Blockchain Applications Beyond Bitcoin

The first application of blockchain technology, Bitcoin, was developed with the intention of working as a global currency that one could use to purchase goods and services. However, there are numerous applications outside of currency that can allow for the transfer of value to occur globally. We are witnessing  new and innovative blockchain use cases appear as literacy, skills and awareness of blockchain technology increases globally. Some clever applications that are being developed include:

  • Distributed cloud storage: Currently cloud storage providers (e.g. Oracle, SAP, Dropbox) are centralised and all users assets are subject to trusting a single entity with its security protocols. However, some applications are being built whereby participants can acquire storage from users with excess hard drive space for an agreed fee. The technology supporting this ensures complete encryption so that only the owner of data can ever recover it. This is done through hashing and distributing pieces of data in multiple locations.

  • Digital identity: Digital identity and identity security are huge issues globally, exemplified by the recent Equifax hack where sensitive personal data of up to 145m individuals was compromised. However, blockchain solutions can make tracking and managing digital identities both secure and efficient. It does so by ensuring that identity is owned and uniquely authenticated only by the holder of the ‘keys’ to the identity, resulting in seamless verification and reduced fraud.

  • Smart contracts: Smart contracts are cryptographically binding digitised contracts that are entered on a blockchain. Perhaps their most valuable attribute is a guarantee of execution without a required third party administrator. The blockchain will settle the outcome of the contract based on the variables written into the code and the verified real life events. The blockchain will improve the efficiency and timeliness of contract settlement and make sectors like law and insurance more equitable.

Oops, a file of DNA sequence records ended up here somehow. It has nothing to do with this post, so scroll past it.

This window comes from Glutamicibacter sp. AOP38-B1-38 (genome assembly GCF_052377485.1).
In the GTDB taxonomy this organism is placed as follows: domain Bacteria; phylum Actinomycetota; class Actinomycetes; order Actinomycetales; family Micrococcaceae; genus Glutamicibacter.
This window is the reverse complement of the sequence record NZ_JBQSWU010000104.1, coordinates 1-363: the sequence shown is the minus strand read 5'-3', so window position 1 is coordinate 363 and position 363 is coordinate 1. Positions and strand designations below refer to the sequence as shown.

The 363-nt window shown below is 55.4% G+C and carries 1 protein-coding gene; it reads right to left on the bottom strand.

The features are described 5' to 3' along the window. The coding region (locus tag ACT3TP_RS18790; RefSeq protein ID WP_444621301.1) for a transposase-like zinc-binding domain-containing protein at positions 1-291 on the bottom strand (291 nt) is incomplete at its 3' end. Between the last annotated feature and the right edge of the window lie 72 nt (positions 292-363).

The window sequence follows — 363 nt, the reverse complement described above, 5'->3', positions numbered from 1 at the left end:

• Distributed computing power: Globally there is increasing demand for computing power to run large applications including machine learning, simulations, robotics and the internet of things. Currently the easiest way to acquire computing power is to purchase the hardware required to support peak demand. However, for the majority of the time you will have idle power that is not required. Blockchain technology can provide the platform for a distributed network of global computers where any participant of the network can rent idle computing power for a fee. Borrowing computing power from the network can reduce costs and increase performance as resources will be closer to end users, rather than in remote, low cost, centralised locations.

 

Magnet’s take

Blockchain technology provides the platform for industries and economies to shift from centralised trust networks to decentralised peer-to-peer networks. By doing so, global systems will be more efficient in transferring value (not just monetary) globally. This will be achieved through increased inclusivity, near instant settlement and reduced transaction fees associated with centralised providers.